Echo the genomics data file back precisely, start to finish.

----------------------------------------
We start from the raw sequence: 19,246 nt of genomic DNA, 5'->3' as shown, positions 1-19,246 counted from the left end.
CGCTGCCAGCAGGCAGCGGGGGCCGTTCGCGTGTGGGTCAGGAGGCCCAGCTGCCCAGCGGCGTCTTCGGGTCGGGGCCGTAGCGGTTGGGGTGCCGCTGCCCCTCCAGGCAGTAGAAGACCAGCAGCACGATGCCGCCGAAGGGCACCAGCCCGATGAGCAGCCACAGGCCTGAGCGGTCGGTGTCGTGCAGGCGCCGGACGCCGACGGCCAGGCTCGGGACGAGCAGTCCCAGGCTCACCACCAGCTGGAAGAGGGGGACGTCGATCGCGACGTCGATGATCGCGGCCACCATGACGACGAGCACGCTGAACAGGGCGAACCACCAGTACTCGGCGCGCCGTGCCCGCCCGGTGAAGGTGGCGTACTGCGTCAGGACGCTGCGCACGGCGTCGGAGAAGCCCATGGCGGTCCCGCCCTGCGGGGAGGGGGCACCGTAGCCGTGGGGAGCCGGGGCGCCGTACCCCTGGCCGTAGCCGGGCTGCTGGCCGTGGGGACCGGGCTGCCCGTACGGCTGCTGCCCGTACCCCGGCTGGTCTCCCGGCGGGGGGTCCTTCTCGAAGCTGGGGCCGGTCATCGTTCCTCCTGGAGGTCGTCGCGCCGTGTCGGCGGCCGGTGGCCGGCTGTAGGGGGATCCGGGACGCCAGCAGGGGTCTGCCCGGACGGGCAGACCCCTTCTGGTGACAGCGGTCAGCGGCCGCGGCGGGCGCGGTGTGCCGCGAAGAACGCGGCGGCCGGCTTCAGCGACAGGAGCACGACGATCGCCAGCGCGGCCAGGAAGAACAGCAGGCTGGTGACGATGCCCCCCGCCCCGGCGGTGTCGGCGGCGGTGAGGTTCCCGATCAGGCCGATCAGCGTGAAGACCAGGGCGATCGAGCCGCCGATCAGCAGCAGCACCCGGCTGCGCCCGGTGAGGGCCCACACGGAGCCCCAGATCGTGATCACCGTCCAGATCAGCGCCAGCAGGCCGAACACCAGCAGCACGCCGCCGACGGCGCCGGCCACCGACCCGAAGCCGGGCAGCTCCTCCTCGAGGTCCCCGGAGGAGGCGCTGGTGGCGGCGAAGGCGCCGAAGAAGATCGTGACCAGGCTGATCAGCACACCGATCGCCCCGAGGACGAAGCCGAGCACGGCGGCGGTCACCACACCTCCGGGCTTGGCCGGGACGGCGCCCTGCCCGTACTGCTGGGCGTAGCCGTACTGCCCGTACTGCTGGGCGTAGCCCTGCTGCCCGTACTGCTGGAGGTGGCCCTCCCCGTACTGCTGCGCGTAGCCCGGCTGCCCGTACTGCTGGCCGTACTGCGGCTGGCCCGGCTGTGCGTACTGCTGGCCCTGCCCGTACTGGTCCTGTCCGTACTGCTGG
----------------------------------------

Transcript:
We start from the raw sequence: 19,246 nt of genomic DNA, 5'->3' as shown, positions 1-19,246 counted from the left end.
CGCTGCCAGCAGGCAGCGGGGGCCGTTCGCGTGTGGGTCAGGAGGCCCAGCTGCCCAGCGGCGTCTTCGGGTCGGGGCCGTAGCGGTTGGGGTGCCGCTGCCCCTCCAGGCAGTAGAAGACCAGCAGCACGATGCCGCCGAAGGGCACCAGCCCGATGAGCAGCCACAGGCCTGAGCGGTCGGTGTCGTGCAGGCGCCGGACGCCGACGGCCAGGCTCGGGACGAGCAGTCCCAGGCTCACCACCAGCTGGAAGAGGGGGACGTCGATCGCGACGTCGATGATCGCGGCCACCATGACGACGAGCACGCTGAACAGGGCGAACCACCAGTACTCGGCGCGCCGTGCCCGCCCGGTGAAGGTGGCGTACTGCGTCAGGACGCTGCGCACGGCGTCGGAGAAGCCCATGGCGGTCCCGCCCTGCGGGGAGGGGGCACCGTAGCCGTGGGGAGCCGGGGCGCCGTACCCCTGGCCGTAGCCGGGCTGCTGGCCGTGGGGACCGGGCTGCCCGTACGGCTGCTGCCCGTACCCCGGCTGGTCTCCCGGCGGGGGGTCCTTCTCGAAGCTGGGGCCGGTCATCGTTCCTCCTGGAGGTCGTCGCGCCGTGTCGGCGGCCGGTGGCCGGCTGTAGGGGGATCCGGGACGCCAGCAGGGGTCTGCCCGGACGGGCAGACCCCTTCTGGTGACAGCGGTCAGCGGCCGCGGCGGGCGCGGTGTGCCGCGAAGAACGCGGCGGCCGGCTTCAGCGACAGGAGCACGACGATCGCCAGCGCGGCCAGGAAGAACAGCAGGCTGGTGACGATGCCCCCCGCCCCGGCGGTGTCGGCGGCGGTGAGGTTCCCGATCAGGCCGATCAGCGTGAAGACCAGGGCGATCGAGCCGCCGATCAGCAGCAGCACCCGGCTGCGCCCGGTGAGGGCCCACACGGAGCCCCAGATCGTGATCACCGTCCAGATCAGCGCCAGCAGGCCGAACACCAGCAGCACGCCGCCGACGGCGCCGGCCACCGACCCGAAGCCGGGCAGCTCCTCCTCGAGGTCCCCGGAGGAGGCGCTGGTGGCGGCGAAGGCGCCGAAGAAGATCGTGACCAGGCTGATCAGCACACCGATCGCCCCGAGGACGAAGCCGAGCACGGCGGCGGTCACCACACCTCCGGGCTTGGCCGGGACGGCGCCCTGCCCGTACTGCTGGGCGTAGCCGTACTGCCCGTACTGCTGGGCGTAGCCCTGCTGCCCGTACTGCTGGAGGTGGCCCTCCCCGTACTGCTGCGCGTAGCCCGGCTGCCCGTACTGCTGGCCGTACTGCGGCTGGCCCGGCTGTGCGTACTGCTGGCCCTGCCCGTACTGGTCCTGTCCGTACTGCTGG